I began this research project during the 2022 Research Science Institute (RSI) summer program. Each student was assigned to a mentor based on our passions and interests in STEM. After the initial assignment, I independently connected with my mentor to devise and work on a unique research project. I had the opportunity to work at a biotechnology company called Zeta Surgical where I received the resources and support to progress with my project.

With cases of Alzheimer's disease on the rise nationally, my FUS algorithms can help alleviate and treat symptoms of various of these neurodegenerative diseases. It also has the potential to augment drug therapy by precisely targeting areas of the BBB. With the help of microbubbles, FUS temporarily increases the permeability of the BBB, allowing the passage of drug molecules to desired areas of the brain; this treatment can be used with any drug for any disease, greatly improving the chances of curing disease and increasing the likelihood of patient survival. Currently, FUS is being researched in clinical trials and shows great potential in treating mental illnesses such as clinical depression and bipolar disorder. My automatic and precise robot-assisted placement and delivery of FUS helps make all these treatments more accessible to people around the nation and around the world. I would like to replicate my FUS algorithm and surgical robot to create real-world products that can be utilized by hospitals for diverse medical treatments from cancer therapy to treatment for depression. My framework for modeling the skull and simulating FUS can be further explored for different therapeutic devices to expand their positive impact on the world. Overall, my novel acoustic simulation and optimization of transcranial FUS is a precise method for carrying out a diverse array of medical treatments that can bring various positive benefits to human life.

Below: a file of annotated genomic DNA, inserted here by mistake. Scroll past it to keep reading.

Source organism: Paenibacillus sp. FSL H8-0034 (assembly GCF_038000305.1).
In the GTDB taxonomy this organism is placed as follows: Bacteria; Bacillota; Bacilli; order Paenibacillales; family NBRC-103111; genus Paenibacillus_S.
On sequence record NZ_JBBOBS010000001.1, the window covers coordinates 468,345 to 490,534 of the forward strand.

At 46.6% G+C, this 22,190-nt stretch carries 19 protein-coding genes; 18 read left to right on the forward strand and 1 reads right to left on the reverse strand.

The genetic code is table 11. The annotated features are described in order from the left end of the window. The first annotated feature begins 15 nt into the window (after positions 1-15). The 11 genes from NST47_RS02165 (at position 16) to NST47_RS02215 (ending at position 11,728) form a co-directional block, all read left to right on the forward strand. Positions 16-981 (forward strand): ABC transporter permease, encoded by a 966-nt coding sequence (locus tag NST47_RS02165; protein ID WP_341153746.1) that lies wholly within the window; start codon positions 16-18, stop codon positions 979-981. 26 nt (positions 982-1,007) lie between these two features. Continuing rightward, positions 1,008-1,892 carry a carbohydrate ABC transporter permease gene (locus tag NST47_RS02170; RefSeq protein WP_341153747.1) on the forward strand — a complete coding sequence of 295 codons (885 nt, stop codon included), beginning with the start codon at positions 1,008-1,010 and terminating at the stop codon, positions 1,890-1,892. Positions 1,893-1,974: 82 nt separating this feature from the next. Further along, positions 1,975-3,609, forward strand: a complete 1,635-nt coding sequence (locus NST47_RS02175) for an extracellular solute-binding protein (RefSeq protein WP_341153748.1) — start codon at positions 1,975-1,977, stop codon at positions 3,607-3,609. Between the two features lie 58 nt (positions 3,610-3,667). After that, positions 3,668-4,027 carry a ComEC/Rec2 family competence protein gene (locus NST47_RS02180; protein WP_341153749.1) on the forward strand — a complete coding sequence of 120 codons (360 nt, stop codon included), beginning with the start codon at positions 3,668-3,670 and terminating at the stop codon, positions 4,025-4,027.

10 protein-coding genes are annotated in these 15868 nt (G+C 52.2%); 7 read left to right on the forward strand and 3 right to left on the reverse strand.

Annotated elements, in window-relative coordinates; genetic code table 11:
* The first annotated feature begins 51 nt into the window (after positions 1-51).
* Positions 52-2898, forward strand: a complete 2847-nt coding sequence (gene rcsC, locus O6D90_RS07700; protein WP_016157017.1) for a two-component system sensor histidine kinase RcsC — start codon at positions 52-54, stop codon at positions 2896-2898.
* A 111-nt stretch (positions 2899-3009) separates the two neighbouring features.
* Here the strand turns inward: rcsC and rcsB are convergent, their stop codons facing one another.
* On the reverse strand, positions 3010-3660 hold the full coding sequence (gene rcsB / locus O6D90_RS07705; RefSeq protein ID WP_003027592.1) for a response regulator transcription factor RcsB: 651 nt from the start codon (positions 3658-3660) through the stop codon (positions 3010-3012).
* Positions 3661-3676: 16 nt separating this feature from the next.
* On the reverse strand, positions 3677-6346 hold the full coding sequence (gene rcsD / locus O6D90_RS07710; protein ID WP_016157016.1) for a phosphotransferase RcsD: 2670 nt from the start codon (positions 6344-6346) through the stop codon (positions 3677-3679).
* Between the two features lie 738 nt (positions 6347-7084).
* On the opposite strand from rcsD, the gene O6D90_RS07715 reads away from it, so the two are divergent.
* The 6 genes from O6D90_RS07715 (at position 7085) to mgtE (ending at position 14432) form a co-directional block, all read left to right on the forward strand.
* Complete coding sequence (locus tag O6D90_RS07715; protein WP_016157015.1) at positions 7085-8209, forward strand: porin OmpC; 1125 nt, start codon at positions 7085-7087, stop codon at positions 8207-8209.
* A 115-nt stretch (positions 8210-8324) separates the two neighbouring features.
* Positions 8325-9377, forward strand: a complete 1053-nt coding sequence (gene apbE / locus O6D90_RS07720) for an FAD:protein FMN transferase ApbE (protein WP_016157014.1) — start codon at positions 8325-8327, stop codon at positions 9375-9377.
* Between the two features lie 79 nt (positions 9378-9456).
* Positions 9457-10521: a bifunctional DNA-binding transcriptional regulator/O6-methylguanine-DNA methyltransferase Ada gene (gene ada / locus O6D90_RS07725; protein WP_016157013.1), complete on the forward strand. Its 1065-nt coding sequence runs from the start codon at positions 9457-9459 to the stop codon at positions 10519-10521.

What is your favorite Olympic sport?

Rhythmic gymnastics, of course!! Can’t betray a sport I’ve been involved in since I was seven years old.

What is your favorite tradition or holiday?

Celebrating New Year’s! Whether it’s with friends or family, watching the clock hit midnight of a new year is always exciting!

What movie or show have you seen lately that you would recommend?

Chang An (长安三万里 / Chang An San Wan Li / 30000 Miles From Chang An), which I watched while on vacation in China! It’s a beautiful animated film telling the stories behind great Tang Dynasty poets and the history of Chang An, the capital city of China in the Tang Dynasty.

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In The News

Detroit – The Davidson Fellows Scholarship Program has announced the 2023 scholarship winners. Among the honorees is 18-year-old Michelle Hua of Troy. Hua won a $10,000 scholarship for her project, 3D Acoustic Simulation and Optimization Algorithms for Transcranial Focused Ultrasound Delivered with Stereotactic Robotics. She is one of only 21 students across the country to be recognized as a 2023 scholarship winner.

Download the full press release here